Major League Baseball has two international franchises — the Toronto Blue Jays and ... the Miami Marlins?
That’s what lawyers for the team are arguing, at least from a legal standpoint. A recent filing states the Marlins’ corporate citizenship is actually based in the British Virgin Islands since a member of the franchise’s ownership group is based there. As a result, they argue, a lawsuit between the team and Miami-Dade County doesn’t have jurisdiction in Florida since part of the Marlins’ ownership group is incorporated overseas.
“One of the members of Marlins Teamco is a corporation incorporated in the British Virgin Islands with its principal place of business in the British Virgin Islands,” the Marlins wrote in a court filing in March. “Accordingly, Marlins Teamco is a citizen of the British Virgin Islands” according to federal law.
That would shift the location of the legal battle between the team and the county it calls home from a local setting to a federal court, which would likely be a friendlier environment than in front of a Miami judge who has previously ruled against the team. However, Miami-Dade lawyers are fighting to keep the legal battle close to home.
“This is the most local of disputes, involving a locally-negotiated contract made between local parties under local law and requiring local performance,” Miami-Dade lawyers responded in their own filing.
“If even one of the Jeter Marlins’ members is a United States citizen,” the county continued, “then the Jeter Marlins is a United States citizen.”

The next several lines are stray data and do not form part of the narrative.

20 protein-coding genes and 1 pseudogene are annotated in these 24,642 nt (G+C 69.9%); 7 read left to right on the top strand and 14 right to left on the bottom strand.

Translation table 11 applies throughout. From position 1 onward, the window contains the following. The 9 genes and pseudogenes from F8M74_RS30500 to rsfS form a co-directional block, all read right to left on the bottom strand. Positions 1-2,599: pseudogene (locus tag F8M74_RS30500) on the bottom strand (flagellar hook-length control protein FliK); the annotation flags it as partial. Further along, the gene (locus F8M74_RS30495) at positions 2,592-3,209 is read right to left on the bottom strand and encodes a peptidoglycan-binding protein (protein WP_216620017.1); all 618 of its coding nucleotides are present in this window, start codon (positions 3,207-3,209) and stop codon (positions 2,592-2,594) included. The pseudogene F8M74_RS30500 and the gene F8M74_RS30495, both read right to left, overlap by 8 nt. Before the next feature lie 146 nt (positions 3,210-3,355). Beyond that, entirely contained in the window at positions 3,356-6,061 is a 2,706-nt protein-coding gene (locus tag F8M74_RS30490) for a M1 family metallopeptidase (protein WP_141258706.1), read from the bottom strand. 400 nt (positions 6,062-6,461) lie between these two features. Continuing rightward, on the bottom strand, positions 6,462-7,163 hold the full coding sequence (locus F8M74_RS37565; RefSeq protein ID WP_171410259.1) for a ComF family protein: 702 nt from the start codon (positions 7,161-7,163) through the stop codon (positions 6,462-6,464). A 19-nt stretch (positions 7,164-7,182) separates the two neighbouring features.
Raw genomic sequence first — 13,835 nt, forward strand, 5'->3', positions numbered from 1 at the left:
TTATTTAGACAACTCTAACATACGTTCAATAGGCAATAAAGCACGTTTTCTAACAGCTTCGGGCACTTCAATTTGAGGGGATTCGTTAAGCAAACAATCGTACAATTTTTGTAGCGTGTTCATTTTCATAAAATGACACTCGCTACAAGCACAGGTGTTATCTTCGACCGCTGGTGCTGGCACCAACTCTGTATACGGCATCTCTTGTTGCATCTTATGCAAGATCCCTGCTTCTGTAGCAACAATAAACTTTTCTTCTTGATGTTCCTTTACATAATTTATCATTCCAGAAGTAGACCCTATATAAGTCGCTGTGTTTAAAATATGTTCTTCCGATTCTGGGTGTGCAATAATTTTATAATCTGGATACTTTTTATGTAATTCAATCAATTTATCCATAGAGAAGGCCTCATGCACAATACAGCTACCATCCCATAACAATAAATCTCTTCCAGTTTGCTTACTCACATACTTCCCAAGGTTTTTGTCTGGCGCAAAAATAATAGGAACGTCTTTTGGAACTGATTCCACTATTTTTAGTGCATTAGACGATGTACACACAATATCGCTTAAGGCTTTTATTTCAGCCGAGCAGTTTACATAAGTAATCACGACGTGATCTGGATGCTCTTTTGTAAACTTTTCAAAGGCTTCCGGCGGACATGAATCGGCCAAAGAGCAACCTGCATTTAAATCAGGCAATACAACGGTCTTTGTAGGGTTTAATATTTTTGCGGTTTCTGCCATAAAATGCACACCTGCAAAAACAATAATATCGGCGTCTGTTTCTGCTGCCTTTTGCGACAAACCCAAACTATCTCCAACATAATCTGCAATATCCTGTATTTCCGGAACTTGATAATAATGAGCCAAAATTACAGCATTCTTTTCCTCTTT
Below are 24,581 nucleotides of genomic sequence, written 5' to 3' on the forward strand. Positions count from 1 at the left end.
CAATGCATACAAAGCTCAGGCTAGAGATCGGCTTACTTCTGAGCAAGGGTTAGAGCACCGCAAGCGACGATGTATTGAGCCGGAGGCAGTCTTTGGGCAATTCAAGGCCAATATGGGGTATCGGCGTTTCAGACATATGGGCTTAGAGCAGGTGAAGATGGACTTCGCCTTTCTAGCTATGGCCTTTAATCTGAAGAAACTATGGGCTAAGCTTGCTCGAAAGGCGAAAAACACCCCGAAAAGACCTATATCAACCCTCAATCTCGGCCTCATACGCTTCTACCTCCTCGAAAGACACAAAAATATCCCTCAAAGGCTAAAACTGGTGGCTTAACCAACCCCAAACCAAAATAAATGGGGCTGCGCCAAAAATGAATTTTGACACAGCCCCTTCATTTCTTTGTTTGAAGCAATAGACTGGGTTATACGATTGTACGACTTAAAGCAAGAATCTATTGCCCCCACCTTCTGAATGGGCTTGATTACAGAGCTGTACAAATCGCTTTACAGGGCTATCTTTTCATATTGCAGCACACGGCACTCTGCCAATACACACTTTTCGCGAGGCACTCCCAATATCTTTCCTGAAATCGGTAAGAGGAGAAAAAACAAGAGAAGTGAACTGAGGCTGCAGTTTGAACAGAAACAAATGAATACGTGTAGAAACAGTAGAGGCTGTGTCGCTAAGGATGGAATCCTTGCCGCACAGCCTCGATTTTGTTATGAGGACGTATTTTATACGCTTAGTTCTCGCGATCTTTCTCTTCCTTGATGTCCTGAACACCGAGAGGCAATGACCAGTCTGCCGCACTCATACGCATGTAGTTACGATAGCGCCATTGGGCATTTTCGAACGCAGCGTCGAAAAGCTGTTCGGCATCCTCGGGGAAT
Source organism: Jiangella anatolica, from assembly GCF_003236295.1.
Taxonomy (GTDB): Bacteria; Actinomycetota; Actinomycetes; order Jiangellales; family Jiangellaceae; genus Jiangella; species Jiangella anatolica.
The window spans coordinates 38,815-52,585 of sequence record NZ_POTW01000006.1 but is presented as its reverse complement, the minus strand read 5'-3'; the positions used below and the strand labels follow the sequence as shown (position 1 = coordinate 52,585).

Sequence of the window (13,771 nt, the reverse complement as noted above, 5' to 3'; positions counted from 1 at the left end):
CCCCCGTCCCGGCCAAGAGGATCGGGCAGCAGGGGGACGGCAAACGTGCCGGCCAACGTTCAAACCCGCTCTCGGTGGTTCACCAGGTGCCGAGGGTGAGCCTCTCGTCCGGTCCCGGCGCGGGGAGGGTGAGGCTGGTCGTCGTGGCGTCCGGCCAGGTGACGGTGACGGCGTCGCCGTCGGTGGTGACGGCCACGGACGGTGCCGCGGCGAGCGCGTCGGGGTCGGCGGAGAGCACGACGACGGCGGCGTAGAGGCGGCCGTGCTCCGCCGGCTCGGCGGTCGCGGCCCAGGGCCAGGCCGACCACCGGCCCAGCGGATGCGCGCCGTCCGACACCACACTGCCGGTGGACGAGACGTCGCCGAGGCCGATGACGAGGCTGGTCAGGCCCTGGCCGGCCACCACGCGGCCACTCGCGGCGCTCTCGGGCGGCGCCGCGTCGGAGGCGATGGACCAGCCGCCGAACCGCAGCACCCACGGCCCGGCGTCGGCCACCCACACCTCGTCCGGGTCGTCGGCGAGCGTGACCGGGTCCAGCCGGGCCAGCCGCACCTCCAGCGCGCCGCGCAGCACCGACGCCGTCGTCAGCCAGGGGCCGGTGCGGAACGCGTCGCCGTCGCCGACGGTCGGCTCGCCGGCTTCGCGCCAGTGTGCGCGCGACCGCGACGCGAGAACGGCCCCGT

The team’s claim of corporate establishment in the BVI is just the latest in a string of misadventures for the Marlins. The county’s lawsuit comes as a response to former owner Jeffrey Loria’s sale of the team — a $1.2 billion transaction from which the embattled executive claimed a loss of $140 million. That allowed him to avoid sharing profit with the local municipality per the 2009 agreement that also helped pave the way for more than $500 million in taxpayer funding for Marlins Park.
The new ownership, led by future Hall of Famer Derek Jeter, hasn’t done much to help fans forget about the Loria era. Jeter’s group participated in one of the franchise’s great traditions this offseason, selling off its established talent in a tear-down so severe it makes 1998’s trading frenzy look like a Macy’s markdown event compared to the fire sale that gripped south Florida. Established stars like Giancarlo Stanton, Christian Yelich, and Marcell Ozuna were all shipped out of town for returns that ranged from middling to baffling.
Now the team has taken an extra step to alienate fans by following a strategy favored by shady corporations and tax-dodging billionaires — the creation of an offshore holding company to skirt local authority. The Jeter Marlins, as Miami-Dade lawyers call them, are attempting to avoid the consequences wrought by previous ownership at the expense of the franchise’s credibility. Given the way the new ownership group has begun its tenure in south Florida, that might not be an awful idea; there isn’t much room for them to fall much farther.